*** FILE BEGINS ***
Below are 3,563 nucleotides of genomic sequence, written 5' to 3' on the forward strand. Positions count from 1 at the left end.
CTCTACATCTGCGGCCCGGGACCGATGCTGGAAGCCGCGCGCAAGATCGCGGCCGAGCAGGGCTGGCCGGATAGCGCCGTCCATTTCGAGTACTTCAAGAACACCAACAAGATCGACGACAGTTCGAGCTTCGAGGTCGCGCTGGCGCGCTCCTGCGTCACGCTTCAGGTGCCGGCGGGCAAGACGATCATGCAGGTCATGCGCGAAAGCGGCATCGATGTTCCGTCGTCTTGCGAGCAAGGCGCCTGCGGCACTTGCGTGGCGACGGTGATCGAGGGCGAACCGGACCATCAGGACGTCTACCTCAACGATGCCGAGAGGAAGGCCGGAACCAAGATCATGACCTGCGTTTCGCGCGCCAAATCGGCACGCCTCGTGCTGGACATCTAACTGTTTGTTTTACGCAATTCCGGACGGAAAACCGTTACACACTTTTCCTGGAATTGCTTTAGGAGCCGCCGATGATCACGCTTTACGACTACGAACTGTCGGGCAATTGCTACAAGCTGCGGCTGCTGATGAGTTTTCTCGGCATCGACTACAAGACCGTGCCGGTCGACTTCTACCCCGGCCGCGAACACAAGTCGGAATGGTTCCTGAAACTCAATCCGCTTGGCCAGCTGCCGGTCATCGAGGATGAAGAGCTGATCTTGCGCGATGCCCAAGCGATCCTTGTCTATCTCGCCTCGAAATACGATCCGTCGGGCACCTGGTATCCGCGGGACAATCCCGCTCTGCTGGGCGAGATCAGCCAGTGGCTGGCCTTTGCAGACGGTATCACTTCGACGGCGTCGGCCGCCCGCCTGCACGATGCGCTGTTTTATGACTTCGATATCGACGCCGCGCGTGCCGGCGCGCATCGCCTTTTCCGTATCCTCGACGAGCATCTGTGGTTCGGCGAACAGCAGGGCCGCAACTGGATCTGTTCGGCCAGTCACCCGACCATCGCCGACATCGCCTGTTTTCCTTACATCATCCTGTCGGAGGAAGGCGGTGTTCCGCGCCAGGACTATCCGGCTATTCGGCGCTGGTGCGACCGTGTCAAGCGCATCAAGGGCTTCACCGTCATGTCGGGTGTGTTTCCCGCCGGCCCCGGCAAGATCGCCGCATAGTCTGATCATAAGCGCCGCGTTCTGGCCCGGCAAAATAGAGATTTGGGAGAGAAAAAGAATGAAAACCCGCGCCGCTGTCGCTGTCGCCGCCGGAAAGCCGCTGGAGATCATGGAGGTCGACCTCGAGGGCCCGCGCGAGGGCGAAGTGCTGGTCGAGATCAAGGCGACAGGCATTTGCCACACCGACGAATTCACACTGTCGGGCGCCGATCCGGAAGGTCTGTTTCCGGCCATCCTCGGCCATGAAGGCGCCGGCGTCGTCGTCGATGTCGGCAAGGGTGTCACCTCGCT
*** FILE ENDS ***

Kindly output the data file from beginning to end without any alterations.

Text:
Below are 3,563 nucleotides of genomic sequence, written 5' to 3' on the forward strand. Positions count from 1 at the left end.
CTCTACATCTGCGGCCCGGGACCGATGCTGGAAGCCGCGCGCAAGATCGCGGCCGAGCAGGGCTGGCCGGATAGCGCCGTCCATTTCGAGTACTTCAAGAACACCAACAAGATCGACGACAGTTCGAGCTTCGAGGTCGCGCTGGCGCGCTCCTGCGTCACGCTTCAGGTGCCGGCGGGCAAGACGATCATGCAGGTCATGCGCGAAAGCGGCATCGATGTTCCGTCGTCTTGCGAGCAAGGCGCCTGCGGCACTTGCGTGGCGACGGTGATCGAGGGCGAACCGGACCATCAGGACGTCTACCTCAACGATGCCGAGAGGAAGGCCGGAACCAAGATCATGACCTGCGTTTCGCGCGCCAAATCGGCACGCCTCGTGCTGGACATCTAACTGTTTGTTTTACGCAATTCCGGACGGAAAACCGTTACACACTTTTCCTGGAATTGCTTTAGGAGCCGCCGATGATCACGCTTTACGACTACGAACTGTCGGGCAATTGCTACAAGCTGCGGCTGCTGATGAGTTTTCTCGGCATCGACTACAAGACCGTGCCGGTCGACTTCTACCCCGGCCGCGAACACAAGTCGGAATGGTTCCTGAAACTCAATCCGCTTGGCCAGCTGCCGGTCATCGAGGATGAAGAGCTGATCTTGCGCGATGCCCAAGCGATCCTTGTCTATCTCGCCTCGAAATACGATCCGTCGGGCACCTGGTATCCGCGGGACAATCCCGCTCTGCTGGGCGAGATCAGCCAGTGGCTGGCCTTTGCAGACGGTATCACTTCGACGGCGTCGGCCGCCCGCCTGCACGATGCGCTGTTTTATGACTTCGATATCGACGCCGCGCGTGCCGGCGCGCATCGCCTTTTCCGTATCCTCGACGAGCATCTGTGGTTCGGCGAACAGCAGGGCCGCAACTGGATCTGTTCGGCCAGTCACCCGACCATCGCCGACATCGCCTGTTTTCCTTACATCATCCTGTCGGAGGAAGGCGGTGTTCCGCGCCAGGACTATCCGGCTATTCGGCGCTGGTGCGACCGTGTCAAGCGCATCAAGGGCTTCACCGTCATGTCGGGTGTGTTTCCCGCCGGCCCCGGCAAGATCGCCGCATAGTCTGATCATAAGCGCCGCGTTCTGGCCCGGCAAAATAGAGATTTGGGAGAGAAAAAGAATGAAAACCCGCGCCGCTGTCGCTGTCGCCGCCGGAAAGCCGCTGGAGATCATGGAGGTCGACCTCGAGGGCCCGCGCGAGGGCGAAGTGCTGGTCGAGATCAAGGCGACAGGCATTTGCCACACCGACGAATTCACACTGTCGGGCGCCGATCCGGAAGGTCTGTTTCCGGCCATCCTCGGCCATGAAGGCGCCGGCGTCGTCGTCGATGTCGGCAAGGGTGTCACCTCGCT